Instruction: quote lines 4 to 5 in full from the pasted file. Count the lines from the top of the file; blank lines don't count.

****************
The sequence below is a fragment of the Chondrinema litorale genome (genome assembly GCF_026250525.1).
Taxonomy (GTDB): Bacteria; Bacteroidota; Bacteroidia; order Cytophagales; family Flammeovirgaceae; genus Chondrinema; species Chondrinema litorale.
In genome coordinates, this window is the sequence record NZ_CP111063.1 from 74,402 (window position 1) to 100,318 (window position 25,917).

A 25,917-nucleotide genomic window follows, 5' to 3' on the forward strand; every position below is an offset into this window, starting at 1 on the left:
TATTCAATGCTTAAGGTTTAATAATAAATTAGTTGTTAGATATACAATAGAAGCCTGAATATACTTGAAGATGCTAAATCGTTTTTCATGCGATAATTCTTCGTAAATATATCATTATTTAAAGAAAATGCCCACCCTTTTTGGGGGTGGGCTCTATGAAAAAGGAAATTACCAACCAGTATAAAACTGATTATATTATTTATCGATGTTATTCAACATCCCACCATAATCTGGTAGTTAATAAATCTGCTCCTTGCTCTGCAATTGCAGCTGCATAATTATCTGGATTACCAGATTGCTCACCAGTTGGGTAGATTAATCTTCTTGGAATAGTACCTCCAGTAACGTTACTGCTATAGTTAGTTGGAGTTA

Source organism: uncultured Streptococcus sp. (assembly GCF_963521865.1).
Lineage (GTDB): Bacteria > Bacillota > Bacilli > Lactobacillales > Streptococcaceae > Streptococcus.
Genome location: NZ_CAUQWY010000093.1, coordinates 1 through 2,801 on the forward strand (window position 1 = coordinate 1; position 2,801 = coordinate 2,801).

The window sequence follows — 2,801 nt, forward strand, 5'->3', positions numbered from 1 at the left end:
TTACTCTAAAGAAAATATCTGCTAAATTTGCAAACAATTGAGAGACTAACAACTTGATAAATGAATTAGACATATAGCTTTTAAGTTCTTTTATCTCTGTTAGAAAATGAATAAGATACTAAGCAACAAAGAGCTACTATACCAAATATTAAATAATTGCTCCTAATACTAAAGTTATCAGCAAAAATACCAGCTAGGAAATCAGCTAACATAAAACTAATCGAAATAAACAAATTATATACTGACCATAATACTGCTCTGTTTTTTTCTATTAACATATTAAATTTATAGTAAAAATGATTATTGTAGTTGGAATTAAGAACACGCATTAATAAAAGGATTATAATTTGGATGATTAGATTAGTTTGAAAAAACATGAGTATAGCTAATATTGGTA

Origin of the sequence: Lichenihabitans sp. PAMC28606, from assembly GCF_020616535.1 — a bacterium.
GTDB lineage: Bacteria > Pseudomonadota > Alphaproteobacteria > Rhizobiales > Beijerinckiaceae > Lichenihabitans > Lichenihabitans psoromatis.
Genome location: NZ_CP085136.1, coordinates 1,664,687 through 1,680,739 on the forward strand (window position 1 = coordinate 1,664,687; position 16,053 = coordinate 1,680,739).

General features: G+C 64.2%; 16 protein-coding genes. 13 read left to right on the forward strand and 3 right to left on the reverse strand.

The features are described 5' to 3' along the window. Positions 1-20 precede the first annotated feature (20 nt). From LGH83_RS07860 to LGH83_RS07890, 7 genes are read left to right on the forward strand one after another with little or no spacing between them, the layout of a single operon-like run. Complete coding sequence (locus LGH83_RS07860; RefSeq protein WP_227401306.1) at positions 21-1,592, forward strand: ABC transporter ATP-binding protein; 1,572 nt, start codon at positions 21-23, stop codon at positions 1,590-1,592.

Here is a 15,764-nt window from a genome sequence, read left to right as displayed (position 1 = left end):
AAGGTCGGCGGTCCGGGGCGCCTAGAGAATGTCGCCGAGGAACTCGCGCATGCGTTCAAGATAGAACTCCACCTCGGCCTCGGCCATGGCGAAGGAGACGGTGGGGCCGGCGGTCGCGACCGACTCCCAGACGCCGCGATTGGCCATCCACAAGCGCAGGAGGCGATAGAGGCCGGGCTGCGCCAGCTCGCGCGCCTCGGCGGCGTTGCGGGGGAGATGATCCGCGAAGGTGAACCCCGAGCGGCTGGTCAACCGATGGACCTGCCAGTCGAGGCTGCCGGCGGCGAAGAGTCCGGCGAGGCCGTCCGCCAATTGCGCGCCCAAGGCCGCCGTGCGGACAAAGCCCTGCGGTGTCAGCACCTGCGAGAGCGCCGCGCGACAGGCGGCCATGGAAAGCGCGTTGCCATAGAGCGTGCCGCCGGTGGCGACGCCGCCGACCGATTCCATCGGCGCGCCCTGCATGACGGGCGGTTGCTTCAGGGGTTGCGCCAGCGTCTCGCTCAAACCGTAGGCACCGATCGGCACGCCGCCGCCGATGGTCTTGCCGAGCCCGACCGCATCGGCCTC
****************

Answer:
A 25,917-nucleotide genomic window follows, 5' to 3' on the forward strand; every position below is an offset into this window, starting at 1 on the left:
TATTCAATGCTTAAGGTTTAATAATAAATTAGTTGTTAGATATACAATAGAAGCCTGAATATACTTGAAGATGCTAAATCGTTTTTCATGCGATAATTCTTCGTAAATATATCATTATTTAAAGAAAATGCCCACCCTTTTTGGGGGTGGGCTCTATGAAAAAGGAAATTACCAACCAGTATAAAACTGATTATATTATTTATCGATGTTATTCAACATCCCACCATAATCTGGTAGTTAATAAATCTGCTCCTTGCTCTGCAATTGCAGCTGCATAATTATCTGGATTACCAGATTGCTCACCAGTTGGGTAGATTAATCTTCTTGGAATAGTACCTCCAGTAACGTTACTGCTATAGTTAGTTGGAGTTA